This charming European bistro has been around since 1972 but feels like it’s always in the current swing of things, with menus that change to reflect what’s fresh, as well as hardcore classics that keep regulars coming back. In addition to the tartines, the famed mushroom soup is as addictive as you’ve heard -- ditto for the uber-popular brunch here.
Bishop Arts Dist.
Chef-owner David Uygur’s homage to an authentic Italian cookery is the hardest table in town to snag, but so worth the effort. The kitchen’s biggest hits and points of pride are the handmade pasta and house-cured salumi, though meaty mains that can include seafood, game, and poultry are executed wonderfully enough to be standouts, too.
This much-awaited ramen shop’s opening was delayed after a fire a few months before its hoped-for launch. Happily, the spare, standing-room-only box of a restaurant has risen like a phoenix to the raves of noodle lovers city-wide. In addition to regulars like tonkotsu and shoyu ramen, be on the lookout for rotating specials.
Die-hard foodies can’t resist Madrina’s potent mix of French and Mexican cuisines -- as evidenced by the restaurant’s enduring popularity -- while cocktail enthusiasts give the bar program and tequila & mezcal lists high marks. Anyone who digs on both would do well to stop in at happy hour, when the entire food menu is half off.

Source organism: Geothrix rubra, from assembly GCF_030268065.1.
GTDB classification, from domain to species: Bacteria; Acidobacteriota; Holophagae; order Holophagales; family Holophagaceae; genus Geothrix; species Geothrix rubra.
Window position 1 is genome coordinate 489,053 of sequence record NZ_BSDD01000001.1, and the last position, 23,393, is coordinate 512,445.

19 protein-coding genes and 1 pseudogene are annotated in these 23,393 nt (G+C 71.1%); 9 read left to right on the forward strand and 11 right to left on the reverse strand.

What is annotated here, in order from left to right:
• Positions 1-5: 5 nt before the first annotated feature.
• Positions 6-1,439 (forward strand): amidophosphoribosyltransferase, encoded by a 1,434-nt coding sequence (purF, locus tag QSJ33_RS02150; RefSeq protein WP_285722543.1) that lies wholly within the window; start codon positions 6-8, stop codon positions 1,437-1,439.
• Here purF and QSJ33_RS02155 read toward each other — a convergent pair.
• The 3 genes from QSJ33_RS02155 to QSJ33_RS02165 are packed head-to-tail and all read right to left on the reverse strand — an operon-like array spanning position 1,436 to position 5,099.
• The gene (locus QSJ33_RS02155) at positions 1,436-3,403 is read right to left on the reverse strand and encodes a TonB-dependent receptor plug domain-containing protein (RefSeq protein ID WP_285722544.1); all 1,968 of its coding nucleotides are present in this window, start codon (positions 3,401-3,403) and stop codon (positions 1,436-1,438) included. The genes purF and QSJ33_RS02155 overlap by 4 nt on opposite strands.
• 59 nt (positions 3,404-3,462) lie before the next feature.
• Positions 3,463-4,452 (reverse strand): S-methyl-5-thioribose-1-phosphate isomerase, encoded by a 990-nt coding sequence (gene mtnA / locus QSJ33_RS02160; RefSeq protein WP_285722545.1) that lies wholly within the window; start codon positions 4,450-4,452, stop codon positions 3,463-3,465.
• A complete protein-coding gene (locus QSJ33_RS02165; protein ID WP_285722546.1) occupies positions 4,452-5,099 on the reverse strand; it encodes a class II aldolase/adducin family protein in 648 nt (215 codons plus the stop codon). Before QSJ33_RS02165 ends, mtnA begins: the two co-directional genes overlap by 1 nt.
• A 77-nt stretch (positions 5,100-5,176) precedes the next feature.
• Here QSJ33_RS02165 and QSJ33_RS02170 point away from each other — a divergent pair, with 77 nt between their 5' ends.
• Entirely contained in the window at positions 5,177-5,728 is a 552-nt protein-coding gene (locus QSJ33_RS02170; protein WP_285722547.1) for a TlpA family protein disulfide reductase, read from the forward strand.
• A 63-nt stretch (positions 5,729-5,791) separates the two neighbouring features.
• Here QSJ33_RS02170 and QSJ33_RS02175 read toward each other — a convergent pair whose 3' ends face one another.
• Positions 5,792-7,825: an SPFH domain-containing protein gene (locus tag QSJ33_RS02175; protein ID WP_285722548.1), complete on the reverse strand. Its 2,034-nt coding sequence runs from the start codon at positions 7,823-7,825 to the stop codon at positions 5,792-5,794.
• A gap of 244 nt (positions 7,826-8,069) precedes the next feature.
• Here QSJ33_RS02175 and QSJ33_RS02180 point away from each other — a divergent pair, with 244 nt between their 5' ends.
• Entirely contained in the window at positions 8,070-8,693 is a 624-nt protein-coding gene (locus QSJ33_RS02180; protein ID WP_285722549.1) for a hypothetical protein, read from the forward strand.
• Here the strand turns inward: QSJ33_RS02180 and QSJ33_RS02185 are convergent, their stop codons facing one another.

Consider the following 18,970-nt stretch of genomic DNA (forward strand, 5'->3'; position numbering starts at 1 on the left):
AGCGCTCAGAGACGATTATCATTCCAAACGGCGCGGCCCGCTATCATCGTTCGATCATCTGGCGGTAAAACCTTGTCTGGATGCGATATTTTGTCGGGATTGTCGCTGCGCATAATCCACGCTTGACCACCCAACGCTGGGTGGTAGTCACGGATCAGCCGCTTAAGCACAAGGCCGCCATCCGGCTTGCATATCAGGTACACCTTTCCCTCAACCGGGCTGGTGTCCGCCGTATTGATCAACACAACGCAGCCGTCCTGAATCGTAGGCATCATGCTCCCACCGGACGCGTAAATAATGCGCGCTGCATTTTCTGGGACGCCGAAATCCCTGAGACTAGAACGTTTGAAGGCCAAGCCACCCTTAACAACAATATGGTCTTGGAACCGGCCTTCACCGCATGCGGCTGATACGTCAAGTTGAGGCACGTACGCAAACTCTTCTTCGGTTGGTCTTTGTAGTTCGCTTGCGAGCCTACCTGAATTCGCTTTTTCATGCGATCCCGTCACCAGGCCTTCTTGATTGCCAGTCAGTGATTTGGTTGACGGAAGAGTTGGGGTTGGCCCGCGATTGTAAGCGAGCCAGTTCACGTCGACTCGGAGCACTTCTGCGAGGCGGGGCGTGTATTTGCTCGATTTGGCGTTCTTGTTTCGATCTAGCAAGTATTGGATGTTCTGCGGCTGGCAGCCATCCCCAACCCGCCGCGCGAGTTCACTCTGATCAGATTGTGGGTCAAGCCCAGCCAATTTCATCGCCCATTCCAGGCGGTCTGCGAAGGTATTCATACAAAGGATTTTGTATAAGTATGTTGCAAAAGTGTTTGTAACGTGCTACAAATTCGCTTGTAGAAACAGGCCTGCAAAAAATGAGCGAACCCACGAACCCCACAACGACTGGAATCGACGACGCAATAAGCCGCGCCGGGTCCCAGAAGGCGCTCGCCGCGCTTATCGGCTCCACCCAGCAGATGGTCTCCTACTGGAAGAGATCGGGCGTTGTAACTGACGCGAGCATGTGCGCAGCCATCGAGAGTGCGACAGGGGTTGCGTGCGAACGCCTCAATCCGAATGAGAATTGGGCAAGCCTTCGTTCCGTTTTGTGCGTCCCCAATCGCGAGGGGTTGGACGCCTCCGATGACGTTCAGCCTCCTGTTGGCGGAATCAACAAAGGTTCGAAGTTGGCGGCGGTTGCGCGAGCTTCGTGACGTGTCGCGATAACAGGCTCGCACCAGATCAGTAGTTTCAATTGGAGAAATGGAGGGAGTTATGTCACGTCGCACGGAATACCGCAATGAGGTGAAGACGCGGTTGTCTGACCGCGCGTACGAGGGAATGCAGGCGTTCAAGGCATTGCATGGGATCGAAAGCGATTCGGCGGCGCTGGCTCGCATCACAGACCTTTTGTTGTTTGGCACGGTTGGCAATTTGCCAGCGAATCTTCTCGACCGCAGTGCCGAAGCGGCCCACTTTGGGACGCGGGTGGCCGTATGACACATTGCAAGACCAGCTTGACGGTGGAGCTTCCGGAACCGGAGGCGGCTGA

Uchi’s upstairs spin-off features a less buttoned-down feel and a more wallet-friendly price point than the sushi superstar, with the same top-notch culinary pedigree. The Asian-inspired eats include shareable snacks, crudos, and a few mains, as well as the craft cocktail list, which is what sets Top Knot most apart from its sake-forward downstairs neighbor.
Badass chef Matt McCallister’s down-home sequel to FT33 is a must-visit, thanks to modern takes on Southern classics. Think zesty shrimp & grits, a regional version of okonomiyaki, and fried catfish done up “Nashville hot”-style. Don’t miss any of the fine drinks from the outstanding cocktail menu.